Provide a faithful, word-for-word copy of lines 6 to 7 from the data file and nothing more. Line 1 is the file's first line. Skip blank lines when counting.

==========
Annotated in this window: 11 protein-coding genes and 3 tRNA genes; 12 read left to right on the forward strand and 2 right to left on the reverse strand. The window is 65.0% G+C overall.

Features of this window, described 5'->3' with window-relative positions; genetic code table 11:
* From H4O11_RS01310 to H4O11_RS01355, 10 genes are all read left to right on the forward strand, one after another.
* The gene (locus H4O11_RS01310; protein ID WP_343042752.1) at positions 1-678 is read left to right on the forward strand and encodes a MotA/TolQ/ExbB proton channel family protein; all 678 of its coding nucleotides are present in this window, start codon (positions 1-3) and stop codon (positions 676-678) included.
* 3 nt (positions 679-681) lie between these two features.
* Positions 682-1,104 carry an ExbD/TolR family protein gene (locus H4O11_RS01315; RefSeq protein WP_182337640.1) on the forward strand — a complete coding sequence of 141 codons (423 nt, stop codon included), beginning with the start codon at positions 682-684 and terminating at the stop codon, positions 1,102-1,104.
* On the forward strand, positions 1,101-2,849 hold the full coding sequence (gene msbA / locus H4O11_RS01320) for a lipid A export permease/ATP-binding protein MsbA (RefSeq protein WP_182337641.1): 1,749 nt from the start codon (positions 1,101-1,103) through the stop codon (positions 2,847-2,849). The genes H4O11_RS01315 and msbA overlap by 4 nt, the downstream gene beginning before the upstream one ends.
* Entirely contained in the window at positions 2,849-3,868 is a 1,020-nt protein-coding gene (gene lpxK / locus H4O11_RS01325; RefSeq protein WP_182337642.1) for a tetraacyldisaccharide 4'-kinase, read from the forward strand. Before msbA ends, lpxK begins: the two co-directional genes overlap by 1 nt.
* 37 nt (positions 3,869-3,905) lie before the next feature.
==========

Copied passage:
* Positions 682-1,104 carry an ExbD/TolR family protein gene (locus H4O11_RS01315; RefSeq protein WP_182337640.1) on the forward strand — a complete coding sequence of 141 codons (423 nt, stop codon included), beginning with the start codon at positions 682-684 and terminating at the stop codon, positions 1,102-1,104.
* On the forward strand, positions 1,101-2,849 hold the full coding sequence (gene msbA / locus H4O11_RS01320) for a lipid A export permease/ATP-binding protein MsbA (RefSeq protein WP_182337641.1): 1,749 nt from the start codon (positions 1,101-1,103) through the stop codon (positions 2,847-2,849). The genes H4O11_RS01315 and msbA overlap by 4 nt, the downstream gene beginning before the upstream one ends.